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'No-blame' investigations

Martin Dolan Chief Commissioner

By Martin Dolan, Chief Commissioner

Each time the ATSB publishes the report on one of its investigations, we say:

It is not a function of the ATSB to apportion blame or determine liability. At the same time, an investigation report must include factual material of sufficient weight to support the analysis and findings. 

This statement is based on what is required of us by law. More simply put, we’re not in the business of blaming people for accidents or incidents – but we are in the business of explaining what happened so we can minimise the chance of it happening again. In shorthand, we say we’re a ‘no blame’ organisation.

I’ve seen more headlines than 
I’d like that start with the words 
‘ATSB blames’. We don’t.

This approach has major benefits for improving transport safety. Our acting consistently in accordance with the ‘no blame’ principle ensures people are willing to give us lots of sensitive information without fear that the information will be used against them. This helps us understand dimensions of an accident or incident that might otherwise be unknown to us.

We use this information to identify safety issues (that is, areas where steps can be taken to reduce risks in transport safety), to promote positive safety action and to educate industry. The goal is always to improve safety.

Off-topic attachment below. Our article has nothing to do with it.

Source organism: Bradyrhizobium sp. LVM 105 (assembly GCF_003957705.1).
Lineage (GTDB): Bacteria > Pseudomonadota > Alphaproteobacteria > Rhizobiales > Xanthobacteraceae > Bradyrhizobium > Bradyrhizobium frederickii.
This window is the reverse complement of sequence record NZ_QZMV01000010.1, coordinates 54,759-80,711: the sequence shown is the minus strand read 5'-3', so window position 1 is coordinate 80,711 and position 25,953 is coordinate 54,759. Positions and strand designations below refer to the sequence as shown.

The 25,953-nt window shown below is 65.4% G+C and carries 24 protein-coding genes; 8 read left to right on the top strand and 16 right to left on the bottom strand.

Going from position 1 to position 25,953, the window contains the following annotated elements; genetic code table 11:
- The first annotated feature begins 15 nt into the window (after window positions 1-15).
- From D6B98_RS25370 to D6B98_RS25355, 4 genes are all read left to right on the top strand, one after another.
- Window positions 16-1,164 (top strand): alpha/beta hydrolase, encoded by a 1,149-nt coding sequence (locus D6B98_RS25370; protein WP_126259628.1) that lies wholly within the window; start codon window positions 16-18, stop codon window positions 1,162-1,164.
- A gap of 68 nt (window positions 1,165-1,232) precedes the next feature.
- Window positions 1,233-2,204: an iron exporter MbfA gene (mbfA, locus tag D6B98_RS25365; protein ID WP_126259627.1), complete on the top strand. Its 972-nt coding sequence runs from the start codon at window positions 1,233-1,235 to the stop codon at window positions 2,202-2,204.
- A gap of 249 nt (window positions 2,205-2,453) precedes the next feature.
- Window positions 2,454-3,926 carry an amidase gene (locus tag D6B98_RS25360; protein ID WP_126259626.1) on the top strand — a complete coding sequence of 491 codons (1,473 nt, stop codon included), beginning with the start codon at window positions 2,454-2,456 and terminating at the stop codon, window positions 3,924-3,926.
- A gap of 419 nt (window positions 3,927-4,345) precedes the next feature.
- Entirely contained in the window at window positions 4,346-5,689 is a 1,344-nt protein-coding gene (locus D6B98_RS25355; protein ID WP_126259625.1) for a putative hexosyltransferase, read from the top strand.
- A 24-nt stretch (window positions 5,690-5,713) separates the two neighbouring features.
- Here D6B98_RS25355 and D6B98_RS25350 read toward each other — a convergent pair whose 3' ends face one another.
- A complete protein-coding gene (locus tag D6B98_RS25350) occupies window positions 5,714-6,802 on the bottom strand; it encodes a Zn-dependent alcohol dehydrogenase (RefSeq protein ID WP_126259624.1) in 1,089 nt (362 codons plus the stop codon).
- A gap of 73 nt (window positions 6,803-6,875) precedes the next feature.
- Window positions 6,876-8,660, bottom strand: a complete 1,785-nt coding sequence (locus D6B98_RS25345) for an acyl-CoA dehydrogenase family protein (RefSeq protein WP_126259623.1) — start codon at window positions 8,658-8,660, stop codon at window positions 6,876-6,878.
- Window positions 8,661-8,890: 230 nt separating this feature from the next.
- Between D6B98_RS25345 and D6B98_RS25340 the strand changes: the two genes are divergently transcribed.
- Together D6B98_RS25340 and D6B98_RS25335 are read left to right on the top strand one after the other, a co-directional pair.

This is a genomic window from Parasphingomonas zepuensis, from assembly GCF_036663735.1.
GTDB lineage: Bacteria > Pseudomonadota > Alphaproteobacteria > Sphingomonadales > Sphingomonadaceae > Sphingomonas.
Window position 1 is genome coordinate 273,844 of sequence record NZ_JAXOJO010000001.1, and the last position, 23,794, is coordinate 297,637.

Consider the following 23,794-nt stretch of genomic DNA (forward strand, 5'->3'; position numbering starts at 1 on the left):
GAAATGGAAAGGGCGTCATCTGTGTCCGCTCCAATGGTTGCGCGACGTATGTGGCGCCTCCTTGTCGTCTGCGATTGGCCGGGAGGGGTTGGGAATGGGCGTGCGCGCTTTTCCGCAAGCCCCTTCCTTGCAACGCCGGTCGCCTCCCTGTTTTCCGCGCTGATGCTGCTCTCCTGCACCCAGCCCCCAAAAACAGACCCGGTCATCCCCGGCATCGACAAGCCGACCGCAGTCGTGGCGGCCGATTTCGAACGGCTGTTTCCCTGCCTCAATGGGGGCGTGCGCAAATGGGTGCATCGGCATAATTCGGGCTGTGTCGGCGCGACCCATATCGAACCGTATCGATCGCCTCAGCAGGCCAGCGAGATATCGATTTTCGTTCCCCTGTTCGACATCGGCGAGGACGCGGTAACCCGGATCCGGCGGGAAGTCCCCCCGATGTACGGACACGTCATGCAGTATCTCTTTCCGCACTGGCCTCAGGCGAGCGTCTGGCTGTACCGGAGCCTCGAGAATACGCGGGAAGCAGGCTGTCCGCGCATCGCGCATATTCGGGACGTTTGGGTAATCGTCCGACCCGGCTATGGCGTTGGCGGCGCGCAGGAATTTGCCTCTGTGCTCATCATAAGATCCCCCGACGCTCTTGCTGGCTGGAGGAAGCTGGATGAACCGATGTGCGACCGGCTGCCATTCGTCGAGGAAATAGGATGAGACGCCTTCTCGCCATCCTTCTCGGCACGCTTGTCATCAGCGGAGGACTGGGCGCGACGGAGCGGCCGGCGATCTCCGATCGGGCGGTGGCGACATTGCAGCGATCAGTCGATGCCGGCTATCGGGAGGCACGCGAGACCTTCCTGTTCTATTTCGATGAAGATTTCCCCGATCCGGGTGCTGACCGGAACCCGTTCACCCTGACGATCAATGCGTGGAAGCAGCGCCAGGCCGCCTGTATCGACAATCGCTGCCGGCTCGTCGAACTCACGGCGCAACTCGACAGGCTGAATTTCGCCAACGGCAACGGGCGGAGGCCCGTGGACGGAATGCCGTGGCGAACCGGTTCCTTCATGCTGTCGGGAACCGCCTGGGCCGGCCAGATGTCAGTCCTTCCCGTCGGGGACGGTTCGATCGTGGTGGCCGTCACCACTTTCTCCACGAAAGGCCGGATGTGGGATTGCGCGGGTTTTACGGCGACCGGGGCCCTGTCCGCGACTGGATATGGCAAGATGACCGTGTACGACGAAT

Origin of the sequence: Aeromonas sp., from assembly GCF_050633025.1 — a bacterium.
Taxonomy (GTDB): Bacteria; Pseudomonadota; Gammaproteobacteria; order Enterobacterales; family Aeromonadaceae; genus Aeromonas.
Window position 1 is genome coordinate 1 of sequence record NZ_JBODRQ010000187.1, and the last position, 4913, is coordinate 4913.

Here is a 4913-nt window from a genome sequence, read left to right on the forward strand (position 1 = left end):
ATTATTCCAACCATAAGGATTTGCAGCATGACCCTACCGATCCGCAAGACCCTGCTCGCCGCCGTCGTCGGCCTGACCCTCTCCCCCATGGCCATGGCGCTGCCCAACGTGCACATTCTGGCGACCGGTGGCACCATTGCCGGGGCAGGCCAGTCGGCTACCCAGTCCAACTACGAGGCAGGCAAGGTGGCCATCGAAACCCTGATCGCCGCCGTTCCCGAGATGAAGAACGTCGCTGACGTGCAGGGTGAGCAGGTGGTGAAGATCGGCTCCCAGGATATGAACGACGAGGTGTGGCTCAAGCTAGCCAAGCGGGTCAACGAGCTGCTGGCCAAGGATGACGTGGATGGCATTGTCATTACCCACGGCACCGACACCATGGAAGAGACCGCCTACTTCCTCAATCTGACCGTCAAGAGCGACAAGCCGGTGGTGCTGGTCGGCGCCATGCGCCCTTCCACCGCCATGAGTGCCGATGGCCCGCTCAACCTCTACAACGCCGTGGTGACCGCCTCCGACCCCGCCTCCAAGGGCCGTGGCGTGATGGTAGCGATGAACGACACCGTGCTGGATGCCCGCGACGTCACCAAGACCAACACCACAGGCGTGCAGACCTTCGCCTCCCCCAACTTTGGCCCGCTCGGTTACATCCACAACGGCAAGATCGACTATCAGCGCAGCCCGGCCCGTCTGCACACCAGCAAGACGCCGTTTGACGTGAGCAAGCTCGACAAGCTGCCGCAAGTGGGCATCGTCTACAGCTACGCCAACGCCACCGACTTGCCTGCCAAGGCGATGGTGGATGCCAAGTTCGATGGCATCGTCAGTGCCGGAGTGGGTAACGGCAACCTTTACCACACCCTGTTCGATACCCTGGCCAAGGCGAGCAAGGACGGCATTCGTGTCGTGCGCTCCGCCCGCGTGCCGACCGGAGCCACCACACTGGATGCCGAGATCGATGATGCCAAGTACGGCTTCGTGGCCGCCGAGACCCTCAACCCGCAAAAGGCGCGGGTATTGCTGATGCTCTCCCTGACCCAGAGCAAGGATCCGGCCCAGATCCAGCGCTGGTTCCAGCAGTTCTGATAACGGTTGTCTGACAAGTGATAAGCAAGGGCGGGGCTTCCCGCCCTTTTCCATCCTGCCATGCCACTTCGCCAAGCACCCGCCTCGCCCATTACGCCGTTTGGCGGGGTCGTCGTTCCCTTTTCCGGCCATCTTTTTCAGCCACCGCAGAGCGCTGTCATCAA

Despite this, it is surprising how often people read one of our investigation reports as apportioning blame. I’ve seen more headlines than I’d like that start with the words ‘ATSB blames’. We don’t.

That being said, it is sometimes the case, despite our best efforts, that the facts of an accident or occurrence speak for themselves. And sometimes we have to put those facts on the table so everyone understands what happened and why we have arrived at our conclusions.

In the same way, sometimes people assume that the ATSB should be the regulator of safety. In an overall system of safety, a regulator ensures that operators are managing safety risks well. If safety risks aren’t managed to a proper standard then, at times, the regulator will need to find fault. By contrast, our role is to understand whether the system of safety itself needs to be changed to improve safety. The two roles are complementary – but very different. 

Our investigators take our no-blame mandate very seriously. It is a foundation of their work and of ATSB culture more generally. Besides being a legislative requirement, the no-blame philosophy extends to the way we directly cooperate with anyone involved in an occurrence. We think we’re generally doing pretty well at this, but of course we always welcome feedback.

I’d be interested in your thoughts about no-blame investigations. Do you think they are an effective way to improve safety?

On a final note, I’d like to take this opportunity to wish you a happy festive season. Travel safely. I look forward to continuing our conversation on safer transport next year. 

 

Written by Martin Dolan, Chief Commissioner at 10:00 AM
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